A cross-structural analysis published in Mayo Clinic Proceedings this January independently links diabetes to the development of heart failure, suggesting diabetic cardiomyopathy is a real—and growing—issue in the U.S.
Drugmaker AstraZeneca announced Jan. 6 that its SGLT2 inhibitor dapagliflozin, sold commercially as Farxiga, had been granted Priority Review by the FDA for patients with heart failure with reduced ejection fraction.
Beta-blocker use was linked to an increased risk of heart failure hospitalizations in a recent study of patients with “stiff heart” HF—a concerning finding considering the majority of such patients take the drugs as part of their care regimen.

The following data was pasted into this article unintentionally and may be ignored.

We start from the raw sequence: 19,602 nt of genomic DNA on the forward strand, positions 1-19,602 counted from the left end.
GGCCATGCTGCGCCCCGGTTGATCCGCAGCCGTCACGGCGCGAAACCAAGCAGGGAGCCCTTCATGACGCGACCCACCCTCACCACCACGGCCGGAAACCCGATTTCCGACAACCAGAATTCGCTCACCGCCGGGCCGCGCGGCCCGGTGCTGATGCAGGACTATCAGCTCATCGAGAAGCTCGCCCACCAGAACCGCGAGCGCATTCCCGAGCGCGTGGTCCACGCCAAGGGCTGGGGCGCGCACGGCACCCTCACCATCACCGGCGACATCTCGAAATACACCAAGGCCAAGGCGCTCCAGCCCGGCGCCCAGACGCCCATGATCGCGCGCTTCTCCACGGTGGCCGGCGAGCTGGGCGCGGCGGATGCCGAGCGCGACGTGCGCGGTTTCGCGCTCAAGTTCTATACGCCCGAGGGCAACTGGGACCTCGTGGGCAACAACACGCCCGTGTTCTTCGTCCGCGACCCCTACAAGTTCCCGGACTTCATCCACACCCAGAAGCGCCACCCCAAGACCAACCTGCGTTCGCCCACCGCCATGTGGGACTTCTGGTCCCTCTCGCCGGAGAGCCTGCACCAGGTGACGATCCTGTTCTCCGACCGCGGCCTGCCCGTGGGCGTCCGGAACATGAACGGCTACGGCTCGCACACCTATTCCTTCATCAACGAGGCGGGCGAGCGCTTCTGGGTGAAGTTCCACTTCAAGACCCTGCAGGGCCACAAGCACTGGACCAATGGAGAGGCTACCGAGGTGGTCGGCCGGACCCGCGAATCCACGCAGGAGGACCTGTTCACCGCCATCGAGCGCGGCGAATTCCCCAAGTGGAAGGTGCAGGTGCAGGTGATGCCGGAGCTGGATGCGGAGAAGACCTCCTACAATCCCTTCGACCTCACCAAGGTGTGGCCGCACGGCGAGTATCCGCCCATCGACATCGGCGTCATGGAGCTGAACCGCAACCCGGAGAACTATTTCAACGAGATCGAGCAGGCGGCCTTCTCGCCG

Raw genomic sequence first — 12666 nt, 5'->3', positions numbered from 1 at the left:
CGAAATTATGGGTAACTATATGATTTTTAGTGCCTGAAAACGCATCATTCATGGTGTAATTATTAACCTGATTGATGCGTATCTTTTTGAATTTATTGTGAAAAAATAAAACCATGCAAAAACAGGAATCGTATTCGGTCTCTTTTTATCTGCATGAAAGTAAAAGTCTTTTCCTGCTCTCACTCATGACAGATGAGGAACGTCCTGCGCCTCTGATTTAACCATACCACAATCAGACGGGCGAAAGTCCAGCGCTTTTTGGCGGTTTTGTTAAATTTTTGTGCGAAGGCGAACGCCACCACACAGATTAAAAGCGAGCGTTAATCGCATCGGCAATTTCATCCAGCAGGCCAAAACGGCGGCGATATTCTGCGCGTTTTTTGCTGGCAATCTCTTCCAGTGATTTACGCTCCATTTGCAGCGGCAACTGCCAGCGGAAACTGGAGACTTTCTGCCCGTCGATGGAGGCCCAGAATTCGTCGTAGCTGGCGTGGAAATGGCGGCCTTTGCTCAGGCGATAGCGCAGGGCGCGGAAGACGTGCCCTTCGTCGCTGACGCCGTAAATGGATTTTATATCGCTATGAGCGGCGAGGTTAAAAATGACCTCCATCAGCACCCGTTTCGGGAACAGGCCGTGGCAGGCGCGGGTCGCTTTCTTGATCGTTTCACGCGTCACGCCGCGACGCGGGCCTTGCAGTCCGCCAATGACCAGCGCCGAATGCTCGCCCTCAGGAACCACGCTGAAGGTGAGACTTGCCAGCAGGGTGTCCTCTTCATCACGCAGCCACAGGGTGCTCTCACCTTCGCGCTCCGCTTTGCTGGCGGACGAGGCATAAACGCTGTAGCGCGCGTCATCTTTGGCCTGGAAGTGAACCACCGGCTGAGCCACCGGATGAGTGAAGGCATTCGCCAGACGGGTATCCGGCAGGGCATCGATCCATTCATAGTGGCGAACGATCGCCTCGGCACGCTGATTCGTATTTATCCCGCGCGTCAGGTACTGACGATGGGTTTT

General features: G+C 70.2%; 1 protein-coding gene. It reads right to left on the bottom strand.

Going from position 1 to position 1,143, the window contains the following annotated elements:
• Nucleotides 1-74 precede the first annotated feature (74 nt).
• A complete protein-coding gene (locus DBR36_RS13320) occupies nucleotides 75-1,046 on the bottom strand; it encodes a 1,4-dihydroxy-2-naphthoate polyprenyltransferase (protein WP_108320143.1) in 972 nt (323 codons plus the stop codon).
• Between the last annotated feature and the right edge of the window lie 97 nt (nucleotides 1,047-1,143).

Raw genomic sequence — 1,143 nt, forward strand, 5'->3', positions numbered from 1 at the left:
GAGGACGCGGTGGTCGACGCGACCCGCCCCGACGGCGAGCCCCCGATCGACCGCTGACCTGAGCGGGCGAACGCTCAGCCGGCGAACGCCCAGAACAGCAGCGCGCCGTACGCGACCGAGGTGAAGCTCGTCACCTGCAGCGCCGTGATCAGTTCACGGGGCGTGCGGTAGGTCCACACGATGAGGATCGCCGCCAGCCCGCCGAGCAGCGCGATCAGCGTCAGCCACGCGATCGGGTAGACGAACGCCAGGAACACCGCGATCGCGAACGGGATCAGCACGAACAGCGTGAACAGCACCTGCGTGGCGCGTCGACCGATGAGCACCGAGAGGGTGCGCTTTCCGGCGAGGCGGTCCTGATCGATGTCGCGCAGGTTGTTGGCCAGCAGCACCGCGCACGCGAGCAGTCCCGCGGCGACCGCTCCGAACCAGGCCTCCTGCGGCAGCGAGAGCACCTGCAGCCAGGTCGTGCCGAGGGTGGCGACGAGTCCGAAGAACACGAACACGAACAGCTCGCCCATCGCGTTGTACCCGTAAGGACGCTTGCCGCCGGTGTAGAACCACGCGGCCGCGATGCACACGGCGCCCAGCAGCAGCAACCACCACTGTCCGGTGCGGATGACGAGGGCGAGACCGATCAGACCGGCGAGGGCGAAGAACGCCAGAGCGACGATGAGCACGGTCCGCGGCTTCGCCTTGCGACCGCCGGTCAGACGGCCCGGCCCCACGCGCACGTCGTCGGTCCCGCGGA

Novoheart, a Vancouver-based stem cell biotech company, is pairing with biopharmaceutical giant AstraZeneca to develop the world’s first human-specific in vitro functional model of heart failure with preserved ejection fraction.
Brushing teeth three or more times a day could dramatically lower a person’s risk for CVDs like heart failure and atrial fibrillation, according to preliminary research out of Ewha Womans University in Seoul, South Korea.
Patients with heart failure and reduced ejection fraction are well served by treatment with the glucose-lowering drug dapagliflozin, as it warded off death and hospitalization while also improving quality of life when added to standard care regimens in a major trial.
Results from the world’s largest comprehensive study of hypertrophic cardiomyopathy patients are in—and they’re providing cardiologists with a wealth of previously unknown information about the disease.